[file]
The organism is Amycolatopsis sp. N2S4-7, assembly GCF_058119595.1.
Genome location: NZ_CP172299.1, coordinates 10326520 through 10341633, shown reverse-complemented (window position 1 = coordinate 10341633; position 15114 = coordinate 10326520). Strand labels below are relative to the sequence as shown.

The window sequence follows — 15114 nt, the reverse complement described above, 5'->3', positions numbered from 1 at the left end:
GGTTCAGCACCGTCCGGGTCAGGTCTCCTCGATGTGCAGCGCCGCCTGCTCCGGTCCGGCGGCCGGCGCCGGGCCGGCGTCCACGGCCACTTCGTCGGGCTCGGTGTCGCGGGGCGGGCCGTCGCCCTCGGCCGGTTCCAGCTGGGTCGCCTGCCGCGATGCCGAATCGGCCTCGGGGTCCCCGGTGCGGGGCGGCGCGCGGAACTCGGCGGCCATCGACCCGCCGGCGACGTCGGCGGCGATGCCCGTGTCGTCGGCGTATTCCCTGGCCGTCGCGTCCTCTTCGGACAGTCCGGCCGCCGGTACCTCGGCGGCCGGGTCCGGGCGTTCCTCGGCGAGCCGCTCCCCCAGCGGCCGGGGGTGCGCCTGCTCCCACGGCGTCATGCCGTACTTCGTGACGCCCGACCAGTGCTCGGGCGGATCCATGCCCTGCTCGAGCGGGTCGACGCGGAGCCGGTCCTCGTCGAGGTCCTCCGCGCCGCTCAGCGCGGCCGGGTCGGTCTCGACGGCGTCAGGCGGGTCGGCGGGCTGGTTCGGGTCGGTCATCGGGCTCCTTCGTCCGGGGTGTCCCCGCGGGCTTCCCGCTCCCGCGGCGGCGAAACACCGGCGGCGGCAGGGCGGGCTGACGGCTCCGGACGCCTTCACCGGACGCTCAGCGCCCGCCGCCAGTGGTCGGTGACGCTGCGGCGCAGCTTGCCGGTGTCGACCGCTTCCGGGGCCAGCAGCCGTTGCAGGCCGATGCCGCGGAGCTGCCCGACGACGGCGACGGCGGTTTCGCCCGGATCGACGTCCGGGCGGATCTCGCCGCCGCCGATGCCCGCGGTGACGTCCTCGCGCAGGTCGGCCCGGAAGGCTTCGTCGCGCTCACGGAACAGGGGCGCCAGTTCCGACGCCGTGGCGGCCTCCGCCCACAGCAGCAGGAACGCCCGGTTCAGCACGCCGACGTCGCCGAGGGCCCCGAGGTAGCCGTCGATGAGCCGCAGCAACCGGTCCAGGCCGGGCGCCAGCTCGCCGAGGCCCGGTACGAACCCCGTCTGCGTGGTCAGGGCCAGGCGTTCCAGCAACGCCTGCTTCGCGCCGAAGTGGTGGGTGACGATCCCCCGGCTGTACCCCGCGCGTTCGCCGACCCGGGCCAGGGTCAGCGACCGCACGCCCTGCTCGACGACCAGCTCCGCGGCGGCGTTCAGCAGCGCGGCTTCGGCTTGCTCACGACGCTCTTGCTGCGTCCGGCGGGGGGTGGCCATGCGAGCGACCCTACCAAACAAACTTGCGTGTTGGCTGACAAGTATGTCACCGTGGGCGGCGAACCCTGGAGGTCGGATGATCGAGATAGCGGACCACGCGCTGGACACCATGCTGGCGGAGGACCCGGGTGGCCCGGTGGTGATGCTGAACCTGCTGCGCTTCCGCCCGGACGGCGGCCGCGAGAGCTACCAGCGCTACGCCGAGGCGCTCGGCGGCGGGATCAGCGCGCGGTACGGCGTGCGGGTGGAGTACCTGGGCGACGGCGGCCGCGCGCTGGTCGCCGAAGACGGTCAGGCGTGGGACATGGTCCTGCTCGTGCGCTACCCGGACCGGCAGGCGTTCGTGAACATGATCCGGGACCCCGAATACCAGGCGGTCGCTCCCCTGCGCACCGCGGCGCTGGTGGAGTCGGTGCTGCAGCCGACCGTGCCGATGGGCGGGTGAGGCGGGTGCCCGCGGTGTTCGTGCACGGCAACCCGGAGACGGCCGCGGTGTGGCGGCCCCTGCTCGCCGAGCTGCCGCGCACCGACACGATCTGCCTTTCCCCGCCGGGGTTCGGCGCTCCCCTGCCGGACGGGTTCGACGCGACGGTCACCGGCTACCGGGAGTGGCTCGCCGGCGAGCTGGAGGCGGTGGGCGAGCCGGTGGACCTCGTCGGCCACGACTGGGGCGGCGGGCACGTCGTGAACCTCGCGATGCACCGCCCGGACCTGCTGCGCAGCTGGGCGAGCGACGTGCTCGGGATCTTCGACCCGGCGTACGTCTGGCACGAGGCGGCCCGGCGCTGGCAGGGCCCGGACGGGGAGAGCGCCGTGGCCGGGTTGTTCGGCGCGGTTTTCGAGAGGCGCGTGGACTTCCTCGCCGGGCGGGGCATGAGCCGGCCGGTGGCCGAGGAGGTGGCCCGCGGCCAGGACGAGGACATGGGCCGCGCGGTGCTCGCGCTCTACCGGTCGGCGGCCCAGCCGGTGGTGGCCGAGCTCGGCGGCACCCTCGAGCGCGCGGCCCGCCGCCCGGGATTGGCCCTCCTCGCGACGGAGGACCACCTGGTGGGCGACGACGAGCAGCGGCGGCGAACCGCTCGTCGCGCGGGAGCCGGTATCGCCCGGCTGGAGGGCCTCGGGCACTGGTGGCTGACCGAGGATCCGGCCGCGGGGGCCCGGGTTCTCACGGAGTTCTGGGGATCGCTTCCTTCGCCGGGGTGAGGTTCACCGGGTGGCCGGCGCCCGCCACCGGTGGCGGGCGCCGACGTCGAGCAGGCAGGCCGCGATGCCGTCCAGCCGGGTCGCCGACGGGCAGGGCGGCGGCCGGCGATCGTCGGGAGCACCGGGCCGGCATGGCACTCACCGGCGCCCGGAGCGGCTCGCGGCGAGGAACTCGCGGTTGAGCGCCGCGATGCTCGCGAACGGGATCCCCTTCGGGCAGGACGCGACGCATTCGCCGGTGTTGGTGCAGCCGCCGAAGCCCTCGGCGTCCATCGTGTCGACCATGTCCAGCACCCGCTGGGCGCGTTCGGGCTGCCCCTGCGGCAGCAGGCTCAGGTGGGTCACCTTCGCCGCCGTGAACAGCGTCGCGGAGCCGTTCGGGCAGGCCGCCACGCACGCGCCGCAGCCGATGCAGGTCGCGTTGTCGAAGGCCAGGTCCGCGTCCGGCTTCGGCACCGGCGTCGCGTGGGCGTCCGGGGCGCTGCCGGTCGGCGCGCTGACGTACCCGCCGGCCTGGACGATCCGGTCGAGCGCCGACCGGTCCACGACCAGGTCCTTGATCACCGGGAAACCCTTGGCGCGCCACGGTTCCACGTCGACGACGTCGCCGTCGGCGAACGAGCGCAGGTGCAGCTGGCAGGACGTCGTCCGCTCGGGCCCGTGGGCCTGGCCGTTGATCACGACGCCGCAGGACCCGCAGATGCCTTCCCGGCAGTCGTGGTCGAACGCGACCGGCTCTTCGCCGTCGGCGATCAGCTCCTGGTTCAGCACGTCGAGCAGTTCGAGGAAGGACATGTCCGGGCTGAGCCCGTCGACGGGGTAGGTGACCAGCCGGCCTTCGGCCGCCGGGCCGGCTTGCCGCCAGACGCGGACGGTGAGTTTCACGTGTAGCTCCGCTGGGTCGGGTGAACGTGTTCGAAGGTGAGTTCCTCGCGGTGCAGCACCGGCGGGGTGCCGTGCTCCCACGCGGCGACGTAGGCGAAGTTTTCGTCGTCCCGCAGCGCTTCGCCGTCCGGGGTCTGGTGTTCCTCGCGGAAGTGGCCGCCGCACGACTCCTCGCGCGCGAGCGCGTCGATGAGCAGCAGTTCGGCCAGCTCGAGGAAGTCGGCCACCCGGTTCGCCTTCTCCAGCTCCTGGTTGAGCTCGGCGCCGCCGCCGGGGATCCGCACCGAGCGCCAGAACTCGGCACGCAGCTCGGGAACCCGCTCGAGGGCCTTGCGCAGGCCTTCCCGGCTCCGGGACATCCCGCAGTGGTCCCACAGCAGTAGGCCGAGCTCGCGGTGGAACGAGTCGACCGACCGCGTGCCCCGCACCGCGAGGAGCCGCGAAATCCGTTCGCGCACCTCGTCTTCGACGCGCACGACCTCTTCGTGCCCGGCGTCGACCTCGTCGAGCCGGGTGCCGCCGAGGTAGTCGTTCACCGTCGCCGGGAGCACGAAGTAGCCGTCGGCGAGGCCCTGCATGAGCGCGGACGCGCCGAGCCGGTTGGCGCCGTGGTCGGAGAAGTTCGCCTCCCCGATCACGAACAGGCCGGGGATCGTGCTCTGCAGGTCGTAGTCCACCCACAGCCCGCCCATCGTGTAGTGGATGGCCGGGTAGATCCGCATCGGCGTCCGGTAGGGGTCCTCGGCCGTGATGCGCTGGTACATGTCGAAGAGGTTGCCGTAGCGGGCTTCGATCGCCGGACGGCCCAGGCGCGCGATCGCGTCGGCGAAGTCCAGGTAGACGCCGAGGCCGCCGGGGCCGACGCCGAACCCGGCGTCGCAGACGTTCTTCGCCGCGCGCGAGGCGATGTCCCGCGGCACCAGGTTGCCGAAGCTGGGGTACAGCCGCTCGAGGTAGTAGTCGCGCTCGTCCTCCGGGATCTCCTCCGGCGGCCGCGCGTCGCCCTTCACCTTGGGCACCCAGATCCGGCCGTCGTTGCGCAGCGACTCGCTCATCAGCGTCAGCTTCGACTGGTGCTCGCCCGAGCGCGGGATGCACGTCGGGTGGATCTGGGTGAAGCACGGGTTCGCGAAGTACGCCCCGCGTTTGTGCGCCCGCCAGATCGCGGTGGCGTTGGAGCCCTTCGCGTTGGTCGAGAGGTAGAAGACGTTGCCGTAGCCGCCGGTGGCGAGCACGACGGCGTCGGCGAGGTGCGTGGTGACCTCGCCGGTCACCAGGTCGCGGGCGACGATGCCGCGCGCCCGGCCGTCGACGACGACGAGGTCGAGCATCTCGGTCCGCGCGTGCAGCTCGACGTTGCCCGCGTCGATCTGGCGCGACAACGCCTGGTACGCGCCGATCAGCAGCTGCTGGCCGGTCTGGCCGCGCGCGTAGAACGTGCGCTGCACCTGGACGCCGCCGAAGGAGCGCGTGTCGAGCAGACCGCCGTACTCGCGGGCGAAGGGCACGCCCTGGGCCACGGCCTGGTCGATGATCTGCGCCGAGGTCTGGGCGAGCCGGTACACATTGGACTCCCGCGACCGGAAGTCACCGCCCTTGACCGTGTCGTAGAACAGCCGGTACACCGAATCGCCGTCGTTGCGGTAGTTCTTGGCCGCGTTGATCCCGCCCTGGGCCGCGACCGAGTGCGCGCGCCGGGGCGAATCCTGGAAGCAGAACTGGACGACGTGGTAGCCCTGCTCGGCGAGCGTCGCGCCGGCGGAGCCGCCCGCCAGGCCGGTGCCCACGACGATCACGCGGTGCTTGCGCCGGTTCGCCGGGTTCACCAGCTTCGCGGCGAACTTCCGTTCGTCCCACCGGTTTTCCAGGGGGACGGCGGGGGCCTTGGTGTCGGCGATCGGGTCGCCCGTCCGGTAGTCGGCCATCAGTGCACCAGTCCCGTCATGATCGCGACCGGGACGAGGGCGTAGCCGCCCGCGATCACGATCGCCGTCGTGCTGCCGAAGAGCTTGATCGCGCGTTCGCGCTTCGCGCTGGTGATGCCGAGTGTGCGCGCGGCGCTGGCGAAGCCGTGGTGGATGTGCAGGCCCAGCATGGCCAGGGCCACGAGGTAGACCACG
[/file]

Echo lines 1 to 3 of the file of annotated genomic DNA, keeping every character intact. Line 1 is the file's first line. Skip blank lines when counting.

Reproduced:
The organism is Amycolatopsis sp. N2S4-7, assembly GCF_058119595.1.
Genome location: NZ_CP172299.1, coordinates 10326520 through 10341633, shown reverse-complemented (window position 1 = coordinate 10341633; position 15114 = coordinate 10326520). Strand labels below are relative to the sequence as shown.

The window sequence follows — 15114 nt, the reverse complement described above, 5'->3', positions numbered from 1 at the left end: